Jesse Bowcock quietly nodded that he remembers his years as a child. He grew up in Corbin, Kentucky just down the road from Colonel Sanders. Yes, that colonel, the founder of Kentucky Fried Chicken, now re-branded as KFC. Sanders would run the kids off from his kitchen when they came following the deliciously familiar aroma. These things Bowcock remembers. That’s the thing about Alzheimer’s: you have long term memory, but you are robbed of a short term memory. Perhaps that’s why Bowcock wanders. His wife of 62-years thinks he might be trying to get home to the mountains of Kentucky. Laura Bowcock said, “He was born and raised out in the country.”
No one is really certain why he wanders. They can only guess. The one thing that is clear about “Bow”, as he is called by his wife, he cannot take walks alone. He gets lost and confused in his current surroundings.
The couple lived in Gloucester nearly two decades before moving to Newport News three years ago. They relocated to be closer to doctors and medical facilities, but they moved further away from their daughter who still lives an hour’s drive away in Gloucester. The daughter, also named Laura, but Laura Nelson, explained why she was afraid for her father’s safety. “I know a friend of mine whose father-in-law is suffering from the same thing. They lived in Matthews but found him in Norfolk. He wandered off in the middle of the night. To this day, they don’t know how he got to Norfolk, but he did.” It meant he crossed two bodies of water: the York River and the southern end of the James River before it empties into the Chesapeake Bay. She said if that man could do that, so could her dad. “I figured Project Lifesaver was perfect for Dad,” she continued.
Project Lifesaver is an international search and rescue program offered in most jurisdictions in the Commonwealth of Virginia. The Newport News Sheriff’s Office facilitates the program for its locality, and it does so free of charge to its clients. Sheriff Gabe Morgan believes a family has enough to worry about without concerning themselves with program expenditures. “Our Sheriff’s Office meets all costs for Project Lifesaver through generous corporate and individual donations,” said Lt. Kandyce Gross, Civil Enforcement commander. Enrollment is not contingent on a client’s willingness or ability to contribute. However, some caregivers have been known to make donations, not unlike the Bowcock family.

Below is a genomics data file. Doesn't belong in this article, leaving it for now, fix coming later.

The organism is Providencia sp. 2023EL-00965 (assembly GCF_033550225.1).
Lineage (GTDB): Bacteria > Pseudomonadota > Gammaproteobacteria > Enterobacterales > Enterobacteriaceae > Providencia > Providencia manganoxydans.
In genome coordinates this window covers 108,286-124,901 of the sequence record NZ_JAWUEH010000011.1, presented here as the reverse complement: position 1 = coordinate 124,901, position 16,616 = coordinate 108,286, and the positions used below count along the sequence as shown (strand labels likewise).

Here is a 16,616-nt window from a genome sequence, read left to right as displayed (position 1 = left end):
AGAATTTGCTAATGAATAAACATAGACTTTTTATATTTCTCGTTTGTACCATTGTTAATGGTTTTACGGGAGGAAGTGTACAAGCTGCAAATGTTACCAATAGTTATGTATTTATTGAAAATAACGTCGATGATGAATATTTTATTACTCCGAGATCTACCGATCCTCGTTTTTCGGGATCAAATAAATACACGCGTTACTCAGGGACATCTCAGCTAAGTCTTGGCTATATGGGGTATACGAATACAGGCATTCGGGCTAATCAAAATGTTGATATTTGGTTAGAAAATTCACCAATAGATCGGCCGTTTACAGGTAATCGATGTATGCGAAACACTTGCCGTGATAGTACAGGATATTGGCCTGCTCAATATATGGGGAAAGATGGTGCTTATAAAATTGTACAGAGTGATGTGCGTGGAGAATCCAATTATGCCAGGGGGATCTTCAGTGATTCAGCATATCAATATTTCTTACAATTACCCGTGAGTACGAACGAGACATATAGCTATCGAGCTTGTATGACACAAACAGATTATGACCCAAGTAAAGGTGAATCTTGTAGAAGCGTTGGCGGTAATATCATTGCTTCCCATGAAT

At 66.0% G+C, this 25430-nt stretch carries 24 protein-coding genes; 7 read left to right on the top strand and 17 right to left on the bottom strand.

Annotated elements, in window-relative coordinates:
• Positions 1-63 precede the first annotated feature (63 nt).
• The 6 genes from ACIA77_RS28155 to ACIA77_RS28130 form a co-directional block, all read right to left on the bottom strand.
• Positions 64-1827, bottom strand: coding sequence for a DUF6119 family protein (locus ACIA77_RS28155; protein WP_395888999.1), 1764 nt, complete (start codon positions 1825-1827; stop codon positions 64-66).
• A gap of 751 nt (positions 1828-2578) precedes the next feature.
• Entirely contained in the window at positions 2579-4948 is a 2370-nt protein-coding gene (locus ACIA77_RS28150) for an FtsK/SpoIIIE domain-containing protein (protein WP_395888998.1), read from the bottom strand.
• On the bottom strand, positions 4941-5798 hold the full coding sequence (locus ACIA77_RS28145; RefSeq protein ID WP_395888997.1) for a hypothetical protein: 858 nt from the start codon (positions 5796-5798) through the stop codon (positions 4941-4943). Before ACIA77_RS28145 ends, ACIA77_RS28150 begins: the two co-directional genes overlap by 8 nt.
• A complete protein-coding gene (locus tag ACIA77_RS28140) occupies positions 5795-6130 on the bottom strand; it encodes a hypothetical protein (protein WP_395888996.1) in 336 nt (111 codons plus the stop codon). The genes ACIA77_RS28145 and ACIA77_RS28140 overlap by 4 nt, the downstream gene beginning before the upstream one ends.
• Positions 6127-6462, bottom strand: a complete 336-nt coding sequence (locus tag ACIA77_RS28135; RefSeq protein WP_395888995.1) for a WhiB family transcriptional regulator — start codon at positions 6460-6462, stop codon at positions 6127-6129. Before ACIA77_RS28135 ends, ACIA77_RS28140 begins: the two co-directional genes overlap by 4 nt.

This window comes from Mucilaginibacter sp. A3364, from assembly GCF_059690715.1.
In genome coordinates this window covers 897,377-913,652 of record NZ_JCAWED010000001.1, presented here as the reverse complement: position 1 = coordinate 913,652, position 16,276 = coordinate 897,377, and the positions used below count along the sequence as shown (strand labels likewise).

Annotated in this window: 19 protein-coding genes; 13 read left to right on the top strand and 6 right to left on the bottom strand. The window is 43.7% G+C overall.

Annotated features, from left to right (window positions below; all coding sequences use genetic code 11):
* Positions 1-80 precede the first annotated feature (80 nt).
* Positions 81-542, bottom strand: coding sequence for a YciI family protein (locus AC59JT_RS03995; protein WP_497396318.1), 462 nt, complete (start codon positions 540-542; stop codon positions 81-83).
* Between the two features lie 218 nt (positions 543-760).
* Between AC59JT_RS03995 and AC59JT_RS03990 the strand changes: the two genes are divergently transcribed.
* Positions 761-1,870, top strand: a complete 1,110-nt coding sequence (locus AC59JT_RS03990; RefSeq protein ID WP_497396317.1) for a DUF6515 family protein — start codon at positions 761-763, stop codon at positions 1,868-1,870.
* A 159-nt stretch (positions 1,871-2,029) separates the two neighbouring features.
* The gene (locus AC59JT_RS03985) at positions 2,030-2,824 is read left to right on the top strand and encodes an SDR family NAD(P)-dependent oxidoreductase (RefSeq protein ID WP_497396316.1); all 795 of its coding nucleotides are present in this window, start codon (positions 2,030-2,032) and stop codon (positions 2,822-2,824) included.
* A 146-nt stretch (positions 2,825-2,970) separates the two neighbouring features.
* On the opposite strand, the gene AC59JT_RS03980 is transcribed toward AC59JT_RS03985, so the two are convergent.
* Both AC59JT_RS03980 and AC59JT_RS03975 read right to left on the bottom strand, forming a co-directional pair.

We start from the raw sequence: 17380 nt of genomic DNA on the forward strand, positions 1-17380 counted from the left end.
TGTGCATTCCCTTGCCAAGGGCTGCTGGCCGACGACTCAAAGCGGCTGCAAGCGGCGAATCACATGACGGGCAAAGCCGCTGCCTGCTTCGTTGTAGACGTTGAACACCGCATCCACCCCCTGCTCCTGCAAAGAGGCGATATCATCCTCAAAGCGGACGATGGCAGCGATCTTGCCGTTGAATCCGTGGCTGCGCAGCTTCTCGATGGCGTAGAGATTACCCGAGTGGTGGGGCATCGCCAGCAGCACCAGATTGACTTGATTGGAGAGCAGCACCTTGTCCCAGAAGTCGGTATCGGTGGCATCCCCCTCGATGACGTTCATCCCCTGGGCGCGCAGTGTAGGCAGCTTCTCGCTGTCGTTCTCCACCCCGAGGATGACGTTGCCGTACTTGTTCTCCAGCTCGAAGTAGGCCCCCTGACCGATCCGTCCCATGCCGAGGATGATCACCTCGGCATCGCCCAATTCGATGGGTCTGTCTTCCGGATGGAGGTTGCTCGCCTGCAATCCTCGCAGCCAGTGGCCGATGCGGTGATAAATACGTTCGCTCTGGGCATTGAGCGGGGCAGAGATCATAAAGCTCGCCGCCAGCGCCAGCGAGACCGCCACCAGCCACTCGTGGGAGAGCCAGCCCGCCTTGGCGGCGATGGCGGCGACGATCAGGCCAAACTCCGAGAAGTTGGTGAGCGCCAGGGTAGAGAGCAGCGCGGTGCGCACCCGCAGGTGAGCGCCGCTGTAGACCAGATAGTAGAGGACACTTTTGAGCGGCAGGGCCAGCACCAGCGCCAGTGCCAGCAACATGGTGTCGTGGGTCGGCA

Daughter Laura Nelson made a donation the very day her dad was hooked-up to the program. “If you can afford to make a contribution, why would you not?” she exclaimed. “You want to keep the service going.”
Within weeks of becoming a Project Lifesaver client, Bow left the house without his wife’s knowledge. “I just got out of the shower and was coming out of the bathroom, and he was gone,” Laura said. Other than the dementia, Bow is in perfect health. He is nimble and can out pace his wife. She called Lt. Gross immediately and a highly trained team of deputies deployed to begin the search. Antennas were quickly assembled and receivers set to the frequency number specific to Mr. Bowcock. The search and rescue team fanned out in different directions listening for a chirping noise on their receivers. They headed in the direction of the loudest ping. In less than thirty minutes, Bow was found at a strip mall about a-half mile from home.
Mother and daughter agreed that Bow is calmer after a visit from Lt. Gross, whether due to the search or for a simple battery change. Without speaking, Bow motioned his approval of the lieutenant. He raised a fist. Not to hit her. “We fist bump,” said Lt. Gross with a grin. “That’s our thing.” Bow responded with a smile and a nod.
Daughter Laura repeated her appreciation, “It’s a great program. Of course, not everyone (client) can afford to make a donation. That’s why I say it was the least I could do. It’s worth it to me knowing dad is going to be safe, and I don’t have to have an anxiety attack.” Her mother agreed, “Well, it takes a little worry off of me. I can just make a call and they (deputies) are right here.”
Hearing the heartfelt testimonials from the Bowcock family, Lt. Gross felt validation for what she already knew to be true: Project Lifesaver offers peace of mind to the caregiver.